The state’s second attempt to tender for 500 MW of capacity has made a mockery of predictions of rising PV electricity prices and exonerated utility for cancelling previous procurement round. But the absence of India’s cheapest solar energy generator from the latest exercise could be telling.
Solar industry fears the recent panel import duty and general sales tax double whammy would drive up solar electricity prices appear to have proved groundless in the wake of the latest Gujarat tendering exercise.
Gujarat Urja Vikas Nigam Ltd (GUVNL) made headlines in February when it cancelled a tender that prompted tariff bids of Rs2.93-3.06/kWh from developers. Although the state utility did not announce the official reason for its decision, analysts speculated the anomalously high tariffs that resulted spooked the power provider.
It is being reported the second attempt to allocate 500 MW of new solar capacity generated offer bids of Rs2.44 ($0.034)-2.88/kWh, apparently vindicating the utility and flying in the face of predictions tariffs would rise in the wake of a legal ruling supporting the federal government’s decision to impose a 25% safeguarding duty on imported Chinese and Malaysian solar panels. That blow for developers was followed by the news general sales tax of 18% would be levied on the subcontracted construction services provided during the development of PV projects.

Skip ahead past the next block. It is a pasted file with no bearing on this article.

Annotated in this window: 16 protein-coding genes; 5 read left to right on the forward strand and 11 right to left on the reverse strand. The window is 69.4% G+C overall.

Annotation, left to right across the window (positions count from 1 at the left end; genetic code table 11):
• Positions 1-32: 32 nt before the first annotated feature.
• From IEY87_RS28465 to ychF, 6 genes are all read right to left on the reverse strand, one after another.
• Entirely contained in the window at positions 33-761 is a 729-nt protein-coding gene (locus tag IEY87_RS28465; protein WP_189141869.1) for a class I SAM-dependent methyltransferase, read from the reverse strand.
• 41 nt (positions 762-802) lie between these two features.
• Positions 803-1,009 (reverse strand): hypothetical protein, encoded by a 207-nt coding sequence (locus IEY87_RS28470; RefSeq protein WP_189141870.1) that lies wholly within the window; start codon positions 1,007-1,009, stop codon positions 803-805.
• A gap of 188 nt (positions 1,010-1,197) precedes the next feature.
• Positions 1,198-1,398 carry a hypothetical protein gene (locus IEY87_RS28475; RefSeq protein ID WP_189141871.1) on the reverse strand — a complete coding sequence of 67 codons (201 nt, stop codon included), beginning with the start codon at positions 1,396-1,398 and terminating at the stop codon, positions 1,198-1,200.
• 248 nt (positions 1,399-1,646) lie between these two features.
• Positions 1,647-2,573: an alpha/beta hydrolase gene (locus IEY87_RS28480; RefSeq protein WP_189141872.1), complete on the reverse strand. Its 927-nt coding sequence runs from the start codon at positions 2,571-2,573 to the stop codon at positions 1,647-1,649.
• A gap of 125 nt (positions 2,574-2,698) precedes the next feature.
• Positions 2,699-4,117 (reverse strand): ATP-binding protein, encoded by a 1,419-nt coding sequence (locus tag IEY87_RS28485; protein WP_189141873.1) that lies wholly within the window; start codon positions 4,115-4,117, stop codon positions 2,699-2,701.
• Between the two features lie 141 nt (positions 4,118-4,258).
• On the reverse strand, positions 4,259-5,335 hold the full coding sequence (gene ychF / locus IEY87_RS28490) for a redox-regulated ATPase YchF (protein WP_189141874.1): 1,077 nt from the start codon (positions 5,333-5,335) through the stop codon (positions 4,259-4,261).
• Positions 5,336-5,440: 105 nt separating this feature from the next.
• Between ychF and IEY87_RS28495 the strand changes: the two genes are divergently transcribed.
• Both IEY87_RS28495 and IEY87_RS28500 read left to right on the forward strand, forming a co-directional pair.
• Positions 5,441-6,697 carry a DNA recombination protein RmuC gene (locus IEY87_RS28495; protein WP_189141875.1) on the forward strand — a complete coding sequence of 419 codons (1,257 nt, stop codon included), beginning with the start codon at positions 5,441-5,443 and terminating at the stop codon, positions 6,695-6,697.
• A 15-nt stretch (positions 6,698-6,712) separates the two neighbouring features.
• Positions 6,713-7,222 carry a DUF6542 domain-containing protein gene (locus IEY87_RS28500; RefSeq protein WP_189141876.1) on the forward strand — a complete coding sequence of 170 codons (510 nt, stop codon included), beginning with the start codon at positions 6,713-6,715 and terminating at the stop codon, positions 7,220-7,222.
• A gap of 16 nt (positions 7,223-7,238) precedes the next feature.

Is record low tariff too low?
Rather than frighten off potential bidders, the Gujarat tender reportedly had them flocking for a piece of the action, with 19 developers submitting bids for 1.9 GW of capacity, and with projected PV schemes ranging from 30 MW in size up to a bid from Azure Power for the whole 500 MW.
Whether the New Delhi developer will be able to make the 100 MW it eventually secured economically viable will be interesting to see, given the same developer had suggested a Rs3.06/kWh price for the 250 MW it bid for in the previous tender.
The fact Azure this time lowered its tariff to Rs2.45/kWh demonstrates the bind developers are in, thanks to India’s aggressively applied reverse auction tendering process – a system which has led to concerns over the quality of some PV projects.
Perhaps more telling is the fact that although the majority of India’s big PV players were represented among the 19 bidders – including Orange Renewables, Eden Renewables, Canadian Solar, Adani Green Energy and Tata Power – there was no sign of Acme Solar, which saw the record lowest Indian tariff price of Rs2.44 it set in neighbouring Rajasthan equalled by two bidders in the latest tendering exercise. Does Acme know something it’s newly-annointed Rs2.44 rivals Aditya Birla Renewables and Avaada Power don’t?
Aditya and Avaada each secured a 200 MW slice of the allocation, in an auction in which SB Energy was also notable by its absence.
Source PV Magazine